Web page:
The mushrooming phone hacking scandal that took down Rupert Murdoch’s News of the World tabloid is now embroiling British Prime Minister David Cameron, who on Friday called for tighter regulation of the press and a new investigation into the paper as police arrested his former communications director.
“The whole country has been shocked by the revelations of the phone hacking scandal,” Cameron said at a press conference on the scandal. “I cannot think what was going through the mind of the people who did this.”
Among those people, police allege, is Andy Coulson, the paper’s former top editor who was until earlier this year Cameron’s communications director. Coulson was arrested Friday morning “on suspicion of conspiring to intercept communications” and “on suspicion of corruption allegations,” the Metropolitan Police Service said in a statement.
The police did not offer other details on the arrest, saying, “It would be inappropriate to discuss any further details regarding these cases at this time.”
The News of the World weekly tabloid, which has a circulation of 2.7 million, will publish its final issue on Sunday, Murdoch’s son James announced Thursday.
The paper was rocked this week by accusations that it hacked into phones of dead crime victims, soliders who had been killed in Iraq and Afghanistan, and those who lost their lives in the “7/7” terror attacks in London in 2005
At his press conference, which concluded just before Coulson was arrested, Cameron was repeatedly questioned about why he hired Coulton, who stepped down from his job at the paper in 2007 following the conviction of one of the paper’s reporters for hacking-related charges.
“The decision to hire him was mine and mine alone and I take responsibility for it,” Cameron said. “He said at the time he didn’t know what was happening on his watch. I took the decision – my decision, my decision alone – to give him a second chance. That’s what happened. I don’t think it’s particularly meaningful today to put a different gloss on it. People will judge me for that, I understand that.”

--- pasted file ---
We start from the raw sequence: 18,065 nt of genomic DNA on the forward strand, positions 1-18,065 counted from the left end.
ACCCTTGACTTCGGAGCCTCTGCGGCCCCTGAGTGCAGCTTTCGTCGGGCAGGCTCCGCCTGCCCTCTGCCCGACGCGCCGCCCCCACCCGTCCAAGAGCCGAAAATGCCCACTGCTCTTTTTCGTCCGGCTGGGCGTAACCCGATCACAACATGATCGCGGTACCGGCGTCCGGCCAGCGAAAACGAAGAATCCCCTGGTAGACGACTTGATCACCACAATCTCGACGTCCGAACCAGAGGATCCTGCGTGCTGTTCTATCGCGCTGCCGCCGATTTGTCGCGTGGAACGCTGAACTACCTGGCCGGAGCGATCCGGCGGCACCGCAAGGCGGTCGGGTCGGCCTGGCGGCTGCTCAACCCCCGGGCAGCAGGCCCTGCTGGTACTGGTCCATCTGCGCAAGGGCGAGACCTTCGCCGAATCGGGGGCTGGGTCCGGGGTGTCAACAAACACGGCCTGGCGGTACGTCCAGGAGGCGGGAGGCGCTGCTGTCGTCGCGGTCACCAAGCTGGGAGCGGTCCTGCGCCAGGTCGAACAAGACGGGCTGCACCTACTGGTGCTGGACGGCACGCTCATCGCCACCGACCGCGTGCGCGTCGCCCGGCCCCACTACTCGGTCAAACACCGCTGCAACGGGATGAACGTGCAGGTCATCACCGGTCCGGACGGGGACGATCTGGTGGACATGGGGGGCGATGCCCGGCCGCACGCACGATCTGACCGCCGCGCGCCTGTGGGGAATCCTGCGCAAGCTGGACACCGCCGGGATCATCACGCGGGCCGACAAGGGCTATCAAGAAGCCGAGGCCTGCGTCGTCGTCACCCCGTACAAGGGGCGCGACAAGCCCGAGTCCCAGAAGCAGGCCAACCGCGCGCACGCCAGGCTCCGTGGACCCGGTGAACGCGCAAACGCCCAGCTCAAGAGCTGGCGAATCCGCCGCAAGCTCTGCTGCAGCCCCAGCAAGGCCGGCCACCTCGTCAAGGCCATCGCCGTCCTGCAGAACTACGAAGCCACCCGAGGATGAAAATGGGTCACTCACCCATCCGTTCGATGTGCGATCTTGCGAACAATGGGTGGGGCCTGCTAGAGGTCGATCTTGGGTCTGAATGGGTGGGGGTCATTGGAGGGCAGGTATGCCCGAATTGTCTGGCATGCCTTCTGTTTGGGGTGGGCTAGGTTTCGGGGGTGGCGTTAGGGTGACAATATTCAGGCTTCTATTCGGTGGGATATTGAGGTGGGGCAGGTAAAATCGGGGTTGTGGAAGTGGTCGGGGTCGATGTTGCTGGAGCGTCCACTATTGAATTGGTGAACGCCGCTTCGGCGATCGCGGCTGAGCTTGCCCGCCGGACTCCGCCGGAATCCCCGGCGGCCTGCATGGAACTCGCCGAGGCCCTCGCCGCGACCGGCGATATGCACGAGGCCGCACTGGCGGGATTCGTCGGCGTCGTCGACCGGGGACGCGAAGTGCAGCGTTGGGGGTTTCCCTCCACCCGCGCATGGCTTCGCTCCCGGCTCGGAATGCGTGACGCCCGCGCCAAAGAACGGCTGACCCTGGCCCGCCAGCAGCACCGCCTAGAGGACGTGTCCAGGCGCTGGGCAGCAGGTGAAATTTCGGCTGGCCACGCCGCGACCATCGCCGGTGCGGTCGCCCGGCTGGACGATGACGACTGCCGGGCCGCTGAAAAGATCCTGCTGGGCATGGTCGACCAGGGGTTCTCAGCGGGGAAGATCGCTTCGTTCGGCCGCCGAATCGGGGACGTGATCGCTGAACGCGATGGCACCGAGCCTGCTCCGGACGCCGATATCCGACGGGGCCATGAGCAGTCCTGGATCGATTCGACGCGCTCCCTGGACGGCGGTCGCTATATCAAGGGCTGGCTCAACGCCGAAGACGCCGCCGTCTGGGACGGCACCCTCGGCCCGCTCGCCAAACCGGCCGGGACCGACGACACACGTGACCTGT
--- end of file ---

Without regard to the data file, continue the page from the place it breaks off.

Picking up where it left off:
Cameron wouldn’t say what he asked Coulton about the scandal before hiring him and insisted that “no one gave me any specific information” on reasons to doubt Coulton.
The prime minister tried in his press conference to steer the conversation toward broader problems in the British press. The problem is not just journalists at one paper, he said, and he plans order a commission to examine the “culture, ethics and practices of the British press.”
Cameron also called for a second investigation of the phone hacking scandal, calling the one conducted by police “inadequate.”
He said that News International, the subsidiary of Murdoch’s News Corporation that runs News of the World, should have accepted the resignation of Rebekah Brooks, a company executive who was editor of the paper when some of the hackings took place and who is a personal friend of Cameron’s.
“It has been reported she offered her resignation over this and in this situation I would have taken it,” he said.
The Gazette now offers Facebook Comments on its stories. You must be logged into your Facebook account to add comments. If you do not want your comment to post to your personal page, uncheck the box below the comment. Comments deemed offensive by the moderators will be removed, and commenters who persist may be banned from commenting on the site.